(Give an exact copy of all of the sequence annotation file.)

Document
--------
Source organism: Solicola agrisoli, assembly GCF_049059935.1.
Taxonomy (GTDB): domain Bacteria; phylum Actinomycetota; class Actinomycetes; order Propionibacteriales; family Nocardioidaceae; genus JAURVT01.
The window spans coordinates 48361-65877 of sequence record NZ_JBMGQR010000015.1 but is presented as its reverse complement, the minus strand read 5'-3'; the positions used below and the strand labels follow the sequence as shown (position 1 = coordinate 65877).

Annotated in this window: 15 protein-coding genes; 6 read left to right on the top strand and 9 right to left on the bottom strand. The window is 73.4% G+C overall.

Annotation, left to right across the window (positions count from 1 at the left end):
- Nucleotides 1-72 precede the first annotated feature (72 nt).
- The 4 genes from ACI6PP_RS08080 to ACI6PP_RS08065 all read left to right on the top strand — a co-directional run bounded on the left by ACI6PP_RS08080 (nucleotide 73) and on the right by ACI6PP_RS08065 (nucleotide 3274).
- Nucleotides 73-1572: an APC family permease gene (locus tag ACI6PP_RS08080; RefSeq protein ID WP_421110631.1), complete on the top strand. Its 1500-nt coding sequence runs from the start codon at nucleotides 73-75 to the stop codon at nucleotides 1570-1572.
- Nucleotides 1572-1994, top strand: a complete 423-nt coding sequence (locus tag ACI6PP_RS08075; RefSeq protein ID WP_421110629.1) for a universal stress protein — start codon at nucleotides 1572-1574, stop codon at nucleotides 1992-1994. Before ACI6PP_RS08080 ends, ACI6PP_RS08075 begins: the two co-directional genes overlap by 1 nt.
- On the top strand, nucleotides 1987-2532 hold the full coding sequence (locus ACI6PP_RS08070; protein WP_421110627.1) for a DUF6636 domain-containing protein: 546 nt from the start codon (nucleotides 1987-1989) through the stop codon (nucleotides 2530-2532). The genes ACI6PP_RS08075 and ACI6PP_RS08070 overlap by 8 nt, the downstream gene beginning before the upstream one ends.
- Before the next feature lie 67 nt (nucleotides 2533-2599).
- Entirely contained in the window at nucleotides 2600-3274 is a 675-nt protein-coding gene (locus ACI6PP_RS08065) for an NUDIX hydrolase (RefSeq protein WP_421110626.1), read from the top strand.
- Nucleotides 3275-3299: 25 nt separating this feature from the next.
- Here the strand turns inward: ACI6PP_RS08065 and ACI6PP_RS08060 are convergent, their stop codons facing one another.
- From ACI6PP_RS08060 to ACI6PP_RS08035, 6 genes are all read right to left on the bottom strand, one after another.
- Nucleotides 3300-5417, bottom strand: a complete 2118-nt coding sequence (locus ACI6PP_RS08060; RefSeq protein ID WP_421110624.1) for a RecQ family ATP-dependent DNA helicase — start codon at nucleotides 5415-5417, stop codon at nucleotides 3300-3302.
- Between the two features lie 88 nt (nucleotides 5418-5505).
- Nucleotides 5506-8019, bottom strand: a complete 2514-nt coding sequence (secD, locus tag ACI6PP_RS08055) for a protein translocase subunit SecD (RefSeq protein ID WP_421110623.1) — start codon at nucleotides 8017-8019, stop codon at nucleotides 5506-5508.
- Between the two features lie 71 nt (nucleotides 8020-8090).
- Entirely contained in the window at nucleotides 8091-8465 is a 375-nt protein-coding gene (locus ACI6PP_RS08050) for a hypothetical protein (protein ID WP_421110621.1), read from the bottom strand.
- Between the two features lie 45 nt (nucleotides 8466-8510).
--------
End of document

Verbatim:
Source organism: Solicola agrisoli, assembly GCF_049059935.1.
Taxonomy (GTDB): domain Bacteria; phylum Actinomycetota; class Actinomycetes; order Propionibacteriales; family Nocardioidaceae; genus JAURVT01.
The window spans coordinates 48361-65877 of sequence record NZ_JBMGQR010000015.1 but is presented as its reverse complement, the minus strand read 5'-3'; the positions used below and the strand labels follow the sequence as shown (position 1 = coordinate 65877).

Annotated in this window: 15 protein-coding genes; 6 read left to right on the top strand and 9 right to left on the bottom strand. The window is 73.4% G+C overall.

Annotation, left to right across the window (positions count from 1 at the left end):
- Nucleotides 1-72 precede the first annotated feature (72 nt).
- The 4 genes from ACI6PP_RS08080 to ACI6PP_RS08065 all read left to right on the top strand — a co-directional run bounded on the left by ACI6PP_RS08080 (nucleotide 73) and on the right by ACI6PP_RS08065 (nucleotide 3274).
- Nucleotides 73-1572: an APC family permease gene (locus tag ACI6PP_RS08080; RefSeq protein ID WP_421110631.1), complete on the top strand. Its 1500-nt coding sequence runs from the start codon at nucleotides 73-75 to the stop codon at nucleotides 1570-1572.
- Nucleotides 1572-1994, top strand: a complete 423-nt coding sequence (locus tag ACI6PP_RS08075; RefSeq protein ID WP_421110629.1) for a universal stress protein — start codon at nucleotides 1572-1574, stop codon at nucleotides 1992-1994. Before ACI6PP_RS08080 ends, ACI6PP_RS08075 begins: the two co-directional genes overlap by 1 nt.
- On the top strand, nucleotides 1987-2532 hold the full coding sequence (locus ACI6PP_RS08070; protein WP_421110627.1) for a DUF6636 domain-containing protein: 546 nt from the start codon (nucleotides 1987-1989) through the stop codon (nucleotides 2530-2532). The genes ACI6PP_RS08075 and ACI6PP_RS08070 overlap by 8 nt, the downstream gene beginning before the upstream one ends.
- Before the next feature lie 67 nt (nucleotides 2533-2599).
- Entirely contained in the window at nucleotides 2600-3274 is a 675-nt protein-coding gene (locus ACI6PP_RS08065) for an NUDIX hydrolase (RefSeq protein WP_421110626.1), read from the top strand.
- Nucleotides 3275-3299: 25 nt separating this feature from the next.
- Here the strand turns inward: ACI6PP_RS08065 and ACI6PP_RS08060 are convergent, their stop codons facing one another.
- From ACI6PP_RS08060 to ACI6PP_RS08035, 6 genes are all read right to left on the bottom strand, one after another.
- Nucleotides 3300-5417, bottom strand: a complete 2118-nt coding sequence (locus ACI6PP_RS08060; RefSeq protein ID WP_421110624.1) for a RecQ family ATP-dependent DNA helicase — start codon at nucleotides 5415-5417, stop codon at nucleotides 3300-3302.
- Between the two features lie 88 nt (nucleotides 5418-5505).
- Nucleotides 5506-8019, bottom strand: a complete 2514-nt coding sequence (secD, locus tag ACI6PP_RS08055) for a protein translocase subunit SecD (RefSeq protein ID WP_421110623.1) — start codon at nucleotides 8017-8019, stop codon at nucleotides 5506-5508.
- Between the two features lie 71 nt (nucleotides 8020-8090).
- Entirely contained in the window at nucleotides 8091-8465 is a 375-nt protein-coding gene (locus ACI6PP_RS08050) for a hypothetical protein (protein ID WP_421110621.1), read from the bottom strand.
- Between the two features lie 45 nt (nucleotides 8466-8510).